- Target enrollment does not solve the issue of training personnel in non prestigious specialties in budgetary sector because the duty of graduates who were accepted in the framework of target enrolment to work off the money invested in their education is not defined in the law. However, even is such duty existed the practice of target enrolment would have produced negative selection. As a result the village school can get a teacher who is incapable to teach children.
It is evident that low salaries and low conditions of life in villages, which do not correspond in the majority of cases to the require ments of contemporary young men, cause the shortage of person nel in the budgetary sector. It is impossible to solve this issue by way of an artificial enrolment into institutions of higher education of this category of students. GPEL experiment manifested it evidently.
Thereby, the early results of the experiment demonstrate that un derdeveloped procedure of USE leads to a situation where regions and institutions of higher education interested in receiving from the state higher categories of GPEL have possibilities to influence USE results (including through corruption). This leads to an unplanned increase in budgetary expenditures. For example, according to preliminary calcula tions not more then 9 per cent of persons who passed unified state ex amination were to receive 2nd category of GPEL. In practice this GPEL category received 46 per cent of students enrolled to the first year.
1.3. Science 1.3.1. Scientific institutions network Organizational structure of Russian science is characterized by traditional division into sectors (public, including organizations of public academies, entrepreneurial and sector of higher education).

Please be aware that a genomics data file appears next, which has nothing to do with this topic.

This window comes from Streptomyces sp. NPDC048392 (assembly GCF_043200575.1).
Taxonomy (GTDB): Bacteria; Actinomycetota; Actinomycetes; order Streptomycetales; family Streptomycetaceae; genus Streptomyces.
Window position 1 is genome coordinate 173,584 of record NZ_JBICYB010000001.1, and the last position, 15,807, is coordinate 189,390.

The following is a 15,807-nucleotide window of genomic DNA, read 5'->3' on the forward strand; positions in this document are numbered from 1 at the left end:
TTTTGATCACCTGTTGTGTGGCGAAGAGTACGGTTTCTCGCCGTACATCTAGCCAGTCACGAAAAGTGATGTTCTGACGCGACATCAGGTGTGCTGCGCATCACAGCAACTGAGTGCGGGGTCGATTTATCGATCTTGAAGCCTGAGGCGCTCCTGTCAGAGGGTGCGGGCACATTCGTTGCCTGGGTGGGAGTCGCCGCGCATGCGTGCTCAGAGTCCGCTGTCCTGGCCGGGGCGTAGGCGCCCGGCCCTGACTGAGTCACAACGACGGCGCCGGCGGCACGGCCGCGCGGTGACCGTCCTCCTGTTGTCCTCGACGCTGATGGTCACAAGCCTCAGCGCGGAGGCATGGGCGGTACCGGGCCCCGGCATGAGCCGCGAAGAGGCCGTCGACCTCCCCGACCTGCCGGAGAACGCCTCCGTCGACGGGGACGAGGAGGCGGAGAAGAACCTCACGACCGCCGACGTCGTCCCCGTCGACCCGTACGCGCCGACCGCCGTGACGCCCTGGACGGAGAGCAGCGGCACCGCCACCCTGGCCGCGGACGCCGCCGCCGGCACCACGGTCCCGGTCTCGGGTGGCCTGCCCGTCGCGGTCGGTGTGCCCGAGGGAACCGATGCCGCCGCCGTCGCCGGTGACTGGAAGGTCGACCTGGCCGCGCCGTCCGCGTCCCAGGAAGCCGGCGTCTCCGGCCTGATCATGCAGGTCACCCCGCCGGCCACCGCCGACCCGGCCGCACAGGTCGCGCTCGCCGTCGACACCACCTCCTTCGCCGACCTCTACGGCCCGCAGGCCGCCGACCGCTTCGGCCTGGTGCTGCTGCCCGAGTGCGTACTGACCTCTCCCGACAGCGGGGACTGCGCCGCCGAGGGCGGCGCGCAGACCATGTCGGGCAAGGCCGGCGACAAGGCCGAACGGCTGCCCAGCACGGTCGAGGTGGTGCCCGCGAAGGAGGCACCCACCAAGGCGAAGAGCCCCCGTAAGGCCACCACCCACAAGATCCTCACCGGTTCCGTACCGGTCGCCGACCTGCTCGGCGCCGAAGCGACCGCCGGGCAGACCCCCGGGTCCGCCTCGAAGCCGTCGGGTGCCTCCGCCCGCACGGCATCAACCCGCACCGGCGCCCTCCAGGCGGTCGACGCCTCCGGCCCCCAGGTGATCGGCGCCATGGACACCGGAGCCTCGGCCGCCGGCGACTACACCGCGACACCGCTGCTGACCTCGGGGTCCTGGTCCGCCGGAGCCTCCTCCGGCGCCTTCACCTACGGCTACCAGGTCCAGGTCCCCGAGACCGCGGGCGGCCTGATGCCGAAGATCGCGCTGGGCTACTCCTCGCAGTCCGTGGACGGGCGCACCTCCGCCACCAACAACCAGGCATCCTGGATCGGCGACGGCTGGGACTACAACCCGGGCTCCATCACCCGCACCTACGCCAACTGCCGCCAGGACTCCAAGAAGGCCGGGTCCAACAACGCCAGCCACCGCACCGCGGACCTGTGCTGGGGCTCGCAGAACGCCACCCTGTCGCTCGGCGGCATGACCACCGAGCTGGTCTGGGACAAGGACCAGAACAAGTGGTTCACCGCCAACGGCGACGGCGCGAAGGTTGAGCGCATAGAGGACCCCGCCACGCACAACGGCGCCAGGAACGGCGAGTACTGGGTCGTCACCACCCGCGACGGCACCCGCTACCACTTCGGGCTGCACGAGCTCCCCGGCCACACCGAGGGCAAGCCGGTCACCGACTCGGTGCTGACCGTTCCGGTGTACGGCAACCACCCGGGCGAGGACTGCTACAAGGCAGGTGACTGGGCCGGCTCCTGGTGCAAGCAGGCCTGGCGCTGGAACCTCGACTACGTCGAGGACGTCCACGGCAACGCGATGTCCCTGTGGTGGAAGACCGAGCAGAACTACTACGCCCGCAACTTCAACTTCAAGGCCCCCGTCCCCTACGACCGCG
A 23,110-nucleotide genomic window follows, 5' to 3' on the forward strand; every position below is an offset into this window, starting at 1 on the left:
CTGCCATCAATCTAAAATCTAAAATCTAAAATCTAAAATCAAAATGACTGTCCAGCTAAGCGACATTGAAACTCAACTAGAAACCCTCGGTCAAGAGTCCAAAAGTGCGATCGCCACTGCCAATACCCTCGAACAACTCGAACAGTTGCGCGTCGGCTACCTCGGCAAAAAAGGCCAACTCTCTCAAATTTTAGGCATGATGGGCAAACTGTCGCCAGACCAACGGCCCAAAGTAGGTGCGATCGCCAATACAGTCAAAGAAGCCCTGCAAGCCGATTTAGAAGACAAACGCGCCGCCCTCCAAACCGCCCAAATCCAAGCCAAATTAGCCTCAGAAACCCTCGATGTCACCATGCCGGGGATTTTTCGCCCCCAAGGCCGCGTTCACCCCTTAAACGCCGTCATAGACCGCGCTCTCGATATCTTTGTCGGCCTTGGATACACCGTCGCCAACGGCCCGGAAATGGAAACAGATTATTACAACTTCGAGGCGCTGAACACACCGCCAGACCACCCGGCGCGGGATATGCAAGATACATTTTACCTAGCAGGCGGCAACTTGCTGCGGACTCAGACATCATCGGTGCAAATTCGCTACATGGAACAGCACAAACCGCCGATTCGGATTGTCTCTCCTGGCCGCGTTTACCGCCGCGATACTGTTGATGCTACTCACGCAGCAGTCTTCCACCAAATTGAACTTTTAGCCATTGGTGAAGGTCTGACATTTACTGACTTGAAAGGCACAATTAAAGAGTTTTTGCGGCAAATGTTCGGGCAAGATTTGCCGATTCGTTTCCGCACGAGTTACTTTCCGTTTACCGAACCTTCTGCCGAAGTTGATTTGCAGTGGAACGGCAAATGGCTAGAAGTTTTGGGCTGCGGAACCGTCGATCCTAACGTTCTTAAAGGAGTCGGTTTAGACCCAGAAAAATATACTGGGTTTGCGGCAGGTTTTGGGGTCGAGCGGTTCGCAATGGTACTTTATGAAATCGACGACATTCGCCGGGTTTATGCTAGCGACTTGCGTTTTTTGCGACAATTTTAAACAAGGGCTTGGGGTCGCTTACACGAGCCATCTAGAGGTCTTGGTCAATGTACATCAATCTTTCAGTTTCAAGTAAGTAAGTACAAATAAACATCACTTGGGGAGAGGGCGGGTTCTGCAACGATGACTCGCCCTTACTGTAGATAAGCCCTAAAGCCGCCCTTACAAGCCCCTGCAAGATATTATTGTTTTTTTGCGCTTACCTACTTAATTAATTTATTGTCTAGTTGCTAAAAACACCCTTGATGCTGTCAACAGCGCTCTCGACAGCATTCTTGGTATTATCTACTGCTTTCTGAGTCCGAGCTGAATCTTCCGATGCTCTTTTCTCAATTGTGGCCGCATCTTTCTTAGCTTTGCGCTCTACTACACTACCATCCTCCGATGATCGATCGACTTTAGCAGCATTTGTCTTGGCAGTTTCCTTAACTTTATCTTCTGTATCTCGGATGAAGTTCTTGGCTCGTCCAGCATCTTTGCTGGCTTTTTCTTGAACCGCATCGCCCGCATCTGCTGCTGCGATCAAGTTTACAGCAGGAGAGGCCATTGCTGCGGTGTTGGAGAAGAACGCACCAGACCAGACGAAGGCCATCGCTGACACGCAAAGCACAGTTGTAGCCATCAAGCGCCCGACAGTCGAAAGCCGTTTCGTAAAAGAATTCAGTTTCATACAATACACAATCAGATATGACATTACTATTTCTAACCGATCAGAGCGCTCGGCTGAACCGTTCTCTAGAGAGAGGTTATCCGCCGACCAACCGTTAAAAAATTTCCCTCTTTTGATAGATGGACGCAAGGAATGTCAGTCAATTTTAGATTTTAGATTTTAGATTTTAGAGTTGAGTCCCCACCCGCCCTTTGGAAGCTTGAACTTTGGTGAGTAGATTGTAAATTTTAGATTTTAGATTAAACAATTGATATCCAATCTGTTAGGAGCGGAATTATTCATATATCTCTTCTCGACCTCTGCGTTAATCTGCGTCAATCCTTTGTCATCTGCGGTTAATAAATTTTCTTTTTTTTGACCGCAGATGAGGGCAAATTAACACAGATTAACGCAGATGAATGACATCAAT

About forty per cent of the organizations are public institutions and are financed by cost estimation. Besides, seventy per cent of scientific and technical organizations still belong to the public sector at present.
Federal budget appropriations constitute nearly 58 per cent of the overall spending on research and development. Issue of efficient con sumption of public funds in the sphere of science applies not only to budgetary institutions but to institutions of other organizational and le gal forms.
In public scientific organizations sector central place is taken by academic scientific organizations, which are in jurisdiction of six state academies, the largest of which is the Russian Academy of Sciences (RAS). They constitute the basis of the current network and are mainly budgetary institutions. Higher education establishments are also mainly in government ownership because nonpublic institutions of higher edu cation practically lack scientific basis. Industrial (entrepreneurial) sec tor is represented by mainly public unitary enterprises. In addition, the state retained control over two thirds of privatized scientific organiza tions. All three sectors of science do not interact but confront each other in the fight for public funds. This results in the situation when sci entific research if separated from educational process and prediscov ery and applied research have low commercial potential.
The Federal law “On Science and State Scientific and Technological Policy” of 23 August 1996 No.127 FZ defines the notion of a “scientific organization” as the main one. However, it does not provide well defined definition of organizational and legal forms for these institutions and does not offer limits for choosing organizational and legal forms.